Dissonant Belonging: Nation, Race and Immigration through a Queer Post-Imperial Lens

Tuesday, 12 July 2016: 11:05
Location: Hörsaal 31 (Main Building)
Oral Presentation
Hannah JONES, University of Warwick, United Kingdom
This paper develops possibilities for queering understandings of racialization, nation and migration by thinking through the linked histories and presents of Britain and Australia. A focus of everyday bordering in both of these countries is ‘illegal immigrants’, both in public performance (UK government signs telling irregular immigrants to ‘Go Home’; Australian government publicity telling potential entrants ‘No Way: You will not make Australia your home’) and in treatment of those who are caught (Australia: confining asylum seekers who attempt entry by boat to off-shore detention centres and refusing the possibility of permanent refugee status; Britain: detaining irregular migrants for indefinite periods and forcibly deporting adults and children). Less often noted, British migrants in Australia are among the largest group of visa overstayers (hence ‘illegal immigrants’) – and it is likely Australians are among the largest group of UK overstayers, although data on this does not yet exist. However, they are much less problematized in everyday bordering practices than irregular migrants from elsewhere. In these exclusions from the potential for national belonging, an imagined familial, imperial logic persists.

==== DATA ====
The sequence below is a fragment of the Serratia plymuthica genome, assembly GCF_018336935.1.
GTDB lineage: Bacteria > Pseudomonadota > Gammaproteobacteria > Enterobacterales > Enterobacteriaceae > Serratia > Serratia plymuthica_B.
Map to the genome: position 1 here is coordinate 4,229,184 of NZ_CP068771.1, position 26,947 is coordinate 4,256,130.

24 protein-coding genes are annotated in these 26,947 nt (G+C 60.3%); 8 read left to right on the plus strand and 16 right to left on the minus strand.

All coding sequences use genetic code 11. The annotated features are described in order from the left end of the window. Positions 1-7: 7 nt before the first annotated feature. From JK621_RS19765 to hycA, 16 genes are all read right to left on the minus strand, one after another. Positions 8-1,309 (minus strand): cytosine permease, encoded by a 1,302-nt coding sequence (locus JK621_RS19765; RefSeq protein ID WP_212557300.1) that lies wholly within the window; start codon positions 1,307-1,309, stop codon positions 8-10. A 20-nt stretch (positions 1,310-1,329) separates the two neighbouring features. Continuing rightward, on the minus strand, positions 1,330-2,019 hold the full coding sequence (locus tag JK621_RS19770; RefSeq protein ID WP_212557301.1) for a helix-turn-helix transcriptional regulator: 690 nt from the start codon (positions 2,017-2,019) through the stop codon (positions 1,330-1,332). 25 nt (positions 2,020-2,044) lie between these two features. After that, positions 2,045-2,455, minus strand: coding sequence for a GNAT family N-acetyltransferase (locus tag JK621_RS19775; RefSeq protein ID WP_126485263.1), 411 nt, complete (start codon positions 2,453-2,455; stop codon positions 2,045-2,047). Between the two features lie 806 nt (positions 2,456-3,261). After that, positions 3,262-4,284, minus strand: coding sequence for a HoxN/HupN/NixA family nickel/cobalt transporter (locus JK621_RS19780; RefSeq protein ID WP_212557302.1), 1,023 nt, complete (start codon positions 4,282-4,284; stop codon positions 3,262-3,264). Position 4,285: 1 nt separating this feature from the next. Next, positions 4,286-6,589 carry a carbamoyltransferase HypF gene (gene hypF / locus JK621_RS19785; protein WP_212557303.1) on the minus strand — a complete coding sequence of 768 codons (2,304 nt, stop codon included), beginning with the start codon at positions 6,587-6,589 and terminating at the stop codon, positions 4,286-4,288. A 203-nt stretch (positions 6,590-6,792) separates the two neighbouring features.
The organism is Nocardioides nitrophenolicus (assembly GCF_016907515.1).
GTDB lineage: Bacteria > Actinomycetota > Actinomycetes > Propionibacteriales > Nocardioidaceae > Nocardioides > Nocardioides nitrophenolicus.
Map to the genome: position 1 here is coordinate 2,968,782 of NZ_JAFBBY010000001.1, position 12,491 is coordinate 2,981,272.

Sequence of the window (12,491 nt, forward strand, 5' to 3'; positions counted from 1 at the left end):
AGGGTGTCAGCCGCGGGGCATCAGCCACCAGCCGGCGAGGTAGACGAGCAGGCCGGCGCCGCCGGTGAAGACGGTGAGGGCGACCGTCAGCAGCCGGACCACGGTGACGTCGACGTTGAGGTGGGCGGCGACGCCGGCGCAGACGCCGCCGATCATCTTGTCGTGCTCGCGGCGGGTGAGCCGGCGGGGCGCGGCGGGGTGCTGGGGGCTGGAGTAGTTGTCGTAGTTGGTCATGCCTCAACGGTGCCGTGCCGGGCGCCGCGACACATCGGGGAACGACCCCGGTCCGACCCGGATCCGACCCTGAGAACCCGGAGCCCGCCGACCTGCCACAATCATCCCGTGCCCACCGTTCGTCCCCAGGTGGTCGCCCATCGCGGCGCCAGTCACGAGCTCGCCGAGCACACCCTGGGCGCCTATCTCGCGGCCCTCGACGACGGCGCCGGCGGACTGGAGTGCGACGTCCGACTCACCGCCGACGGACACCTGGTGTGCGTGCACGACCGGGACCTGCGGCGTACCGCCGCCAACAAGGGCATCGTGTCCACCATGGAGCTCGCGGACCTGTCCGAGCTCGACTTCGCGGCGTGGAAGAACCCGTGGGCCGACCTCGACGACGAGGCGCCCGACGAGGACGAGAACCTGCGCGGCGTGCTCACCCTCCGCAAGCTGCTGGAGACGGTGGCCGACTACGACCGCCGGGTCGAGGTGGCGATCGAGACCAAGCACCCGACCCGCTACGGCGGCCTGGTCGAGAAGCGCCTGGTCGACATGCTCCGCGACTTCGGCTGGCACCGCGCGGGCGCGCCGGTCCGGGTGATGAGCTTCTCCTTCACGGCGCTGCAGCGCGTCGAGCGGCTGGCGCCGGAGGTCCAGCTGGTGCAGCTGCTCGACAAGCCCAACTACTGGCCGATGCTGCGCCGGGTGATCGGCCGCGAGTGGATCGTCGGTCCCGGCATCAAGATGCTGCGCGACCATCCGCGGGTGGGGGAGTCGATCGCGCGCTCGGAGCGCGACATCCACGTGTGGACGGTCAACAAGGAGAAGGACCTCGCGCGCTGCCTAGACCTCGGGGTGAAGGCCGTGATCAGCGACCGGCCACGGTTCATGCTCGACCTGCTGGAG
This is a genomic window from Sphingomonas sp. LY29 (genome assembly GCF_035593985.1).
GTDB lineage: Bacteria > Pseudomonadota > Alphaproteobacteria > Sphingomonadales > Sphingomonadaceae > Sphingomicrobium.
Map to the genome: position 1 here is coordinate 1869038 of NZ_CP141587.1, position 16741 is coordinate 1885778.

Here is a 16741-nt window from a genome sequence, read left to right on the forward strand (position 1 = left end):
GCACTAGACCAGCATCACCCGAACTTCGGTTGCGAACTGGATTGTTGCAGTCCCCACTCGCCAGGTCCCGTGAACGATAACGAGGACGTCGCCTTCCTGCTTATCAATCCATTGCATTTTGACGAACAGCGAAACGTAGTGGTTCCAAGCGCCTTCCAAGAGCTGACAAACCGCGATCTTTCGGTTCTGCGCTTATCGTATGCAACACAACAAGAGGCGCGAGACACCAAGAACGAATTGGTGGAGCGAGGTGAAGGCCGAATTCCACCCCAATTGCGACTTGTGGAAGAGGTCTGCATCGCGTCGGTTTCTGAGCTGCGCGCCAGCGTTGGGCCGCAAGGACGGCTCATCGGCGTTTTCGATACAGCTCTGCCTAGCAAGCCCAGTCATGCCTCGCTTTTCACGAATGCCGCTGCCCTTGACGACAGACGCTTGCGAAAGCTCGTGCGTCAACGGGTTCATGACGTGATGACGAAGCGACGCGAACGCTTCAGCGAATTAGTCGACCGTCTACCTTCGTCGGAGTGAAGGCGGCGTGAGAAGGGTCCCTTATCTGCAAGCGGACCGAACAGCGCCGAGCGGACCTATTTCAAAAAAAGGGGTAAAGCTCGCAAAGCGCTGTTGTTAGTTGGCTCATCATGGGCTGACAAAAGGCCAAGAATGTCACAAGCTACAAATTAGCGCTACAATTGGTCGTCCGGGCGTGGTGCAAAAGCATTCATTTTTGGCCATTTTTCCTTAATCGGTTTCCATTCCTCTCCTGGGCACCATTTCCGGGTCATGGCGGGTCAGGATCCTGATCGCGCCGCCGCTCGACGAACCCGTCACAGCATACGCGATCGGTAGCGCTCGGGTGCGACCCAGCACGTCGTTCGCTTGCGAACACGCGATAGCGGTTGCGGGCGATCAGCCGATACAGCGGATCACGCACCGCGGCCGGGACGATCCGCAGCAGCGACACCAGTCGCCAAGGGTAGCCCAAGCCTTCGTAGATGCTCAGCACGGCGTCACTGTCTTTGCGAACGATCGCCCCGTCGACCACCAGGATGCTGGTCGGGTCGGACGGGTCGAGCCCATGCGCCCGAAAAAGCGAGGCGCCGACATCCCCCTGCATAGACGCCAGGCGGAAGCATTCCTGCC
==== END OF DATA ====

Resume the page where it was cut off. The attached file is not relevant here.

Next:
Though both are multi-ethnic nations, this paper starts from the premise that these privileged statuses (as unproblematic migrants) stems from an understanding of a shared (symbolic) whiteness rooted in the belief in a transnational kinship (a legacy of settler colonialism). Though notions of biological races are long-discredited, notions of ‘family’ persist in talk of migration, settlement and belonging (‘the Motherland’; ‘our Australian cousins’), alongside claims to live in a ‘post-racial’ era. This paper draws on feminist, queer, post-colonial and whiteness theory to examine the persistence of biological symbolism, questioning the ontology of family as a safe space of belonging. ‘Queering’ the imagined family of nation allows a theoretical framework in which to understand the dissonance of different forms of racialised national belonging.